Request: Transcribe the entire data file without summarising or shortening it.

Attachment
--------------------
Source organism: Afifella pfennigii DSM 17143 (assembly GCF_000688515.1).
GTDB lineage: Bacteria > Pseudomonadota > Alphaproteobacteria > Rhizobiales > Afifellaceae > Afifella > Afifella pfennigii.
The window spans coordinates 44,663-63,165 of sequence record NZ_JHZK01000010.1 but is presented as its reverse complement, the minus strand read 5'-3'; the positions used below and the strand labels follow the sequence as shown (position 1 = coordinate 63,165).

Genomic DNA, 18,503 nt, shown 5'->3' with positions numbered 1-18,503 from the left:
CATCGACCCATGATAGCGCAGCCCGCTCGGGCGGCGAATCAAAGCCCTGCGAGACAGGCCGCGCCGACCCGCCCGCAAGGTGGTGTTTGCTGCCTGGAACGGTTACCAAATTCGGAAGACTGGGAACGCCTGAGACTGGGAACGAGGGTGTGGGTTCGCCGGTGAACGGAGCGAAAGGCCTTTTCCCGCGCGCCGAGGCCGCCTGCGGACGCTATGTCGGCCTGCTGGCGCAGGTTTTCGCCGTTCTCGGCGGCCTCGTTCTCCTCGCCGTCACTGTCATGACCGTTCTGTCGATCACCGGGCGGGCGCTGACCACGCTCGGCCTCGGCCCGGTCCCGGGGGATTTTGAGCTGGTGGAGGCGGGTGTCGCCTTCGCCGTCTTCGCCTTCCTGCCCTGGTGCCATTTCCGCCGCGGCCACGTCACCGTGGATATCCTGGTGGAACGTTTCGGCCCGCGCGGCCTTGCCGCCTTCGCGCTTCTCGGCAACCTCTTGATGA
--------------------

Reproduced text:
Source organism: Afifella pfennigii DSM 17143 (assembly GCF_000688515.1).
GTDB lineage: Bacteria > Pseudomonadota > Alphaproteobacteria > Rhizobiales > Afifellaceae > Afifella > Afifella pfennigii.
The window spans coordinates 44,663-63,165 of sequence record NZ_JHZK01000010.1 but is presented as its reverse complement, the minus strand read 5'-3'; the positions used below and the strand labels follow the sequence as shown (position 1 = coordinate 63,165).

Genomic DNA, 18,503 nt, shown 5'->3' with positions numbered 1-18,503 from the left:
CATCGACCCATGATAGCGCAGCCCGCTCGGGCGGCGAATCAAAGCCCTGCGAGACAGGCCGCGCCGACCCGCCCGCAAGGTGGTGTTTGCTGCCTGGAACGGTTACCAAATTCGGAAGACTGGGAACGCCTGAGACTGGGAACGAGGGTGTGGGTTCGCCGGTGAACGGAGCGAAAGGCCTTTTCCCGCGCGCCGAGGCCGCCTGCGGACGCTATGTCGGCCTGCTGGCGCAGGTTTTCGCCGTTCTCGGCGGCCTCGTTCTCCTCGCCGTCACTGTCATGACCGTTCTGTCGATCACCGGGCGGGCGCTGACCACGCTCGGCCTCGGCCCGGTCCCGGGGGATTTTGAGCTGGTGGAGGCGGGTGTCGCCTTCGCCGTCTTCGCCTTCCTGCCCTGGTGCCATTTCCGCCGCGGCCACGTCACCGTGGATATCCTGGTGGAACGTTTCGGCCCGCGCGGCCTTGCCGCCTTCGCGCTTCTCGGCAACCTCTTGATGA